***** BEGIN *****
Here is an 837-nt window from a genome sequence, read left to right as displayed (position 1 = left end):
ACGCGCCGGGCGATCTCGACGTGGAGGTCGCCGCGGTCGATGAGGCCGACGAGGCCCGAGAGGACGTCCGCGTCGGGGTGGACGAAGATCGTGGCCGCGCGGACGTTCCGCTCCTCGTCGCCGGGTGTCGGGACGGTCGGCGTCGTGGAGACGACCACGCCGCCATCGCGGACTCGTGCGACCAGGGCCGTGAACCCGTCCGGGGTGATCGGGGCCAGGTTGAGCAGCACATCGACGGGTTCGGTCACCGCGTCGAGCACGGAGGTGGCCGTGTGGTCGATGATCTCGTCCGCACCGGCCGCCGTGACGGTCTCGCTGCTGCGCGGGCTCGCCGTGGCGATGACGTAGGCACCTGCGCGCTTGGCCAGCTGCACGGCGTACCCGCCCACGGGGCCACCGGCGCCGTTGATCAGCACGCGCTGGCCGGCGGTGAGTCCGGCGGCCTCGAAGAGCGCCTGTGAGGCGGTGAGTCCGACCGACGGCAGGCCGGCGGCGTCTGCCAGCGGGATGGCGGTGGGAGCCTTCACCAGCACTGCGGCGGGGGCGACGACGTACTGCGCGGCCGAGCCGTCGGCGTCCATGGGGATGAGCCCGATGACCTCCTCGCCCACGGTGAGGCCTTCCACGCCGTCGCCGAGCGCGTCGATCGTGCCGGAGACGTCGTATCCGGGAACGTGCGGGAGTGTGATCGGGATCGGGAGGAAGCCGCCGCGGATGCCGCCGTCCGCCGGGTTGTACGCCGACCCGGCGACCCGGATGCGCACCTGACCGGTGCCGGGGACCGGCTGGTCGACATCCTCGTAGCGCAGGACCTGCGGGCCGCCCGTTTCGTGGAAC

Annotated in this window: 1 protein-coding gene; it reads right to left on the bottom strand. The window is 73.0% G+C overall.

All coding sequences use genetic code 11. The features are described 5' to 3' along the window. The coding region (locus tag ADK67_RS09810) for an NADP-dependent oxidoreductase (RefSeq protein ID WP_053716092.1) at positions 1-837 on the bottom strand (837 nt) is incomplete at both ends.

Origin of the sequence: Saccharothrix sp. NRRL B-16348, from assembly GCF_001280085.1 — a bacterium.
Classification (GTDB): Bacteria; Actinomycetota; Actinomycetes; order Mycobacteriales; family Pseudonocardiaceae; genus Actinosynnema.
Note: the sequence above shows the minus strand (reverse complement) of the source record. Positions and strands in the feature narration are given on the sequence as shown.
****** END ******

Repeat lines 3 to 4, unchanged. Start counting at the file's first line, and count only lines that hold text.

Annotated in this window: 1 protein-coding gene; it reads right to left on the bottom strand. The window is 73.0% G+C overall.

All coding sequences use genetic code 11. The features are described 5' to 3' along the window. The coding region (locus tag ADK67_RS09810) for an NADP-dependent oxidoreductase (RefSeq protein ID WP_053716092.1) at positions 1-837 on the bottom strand (837 nt) is incomplete at both ends.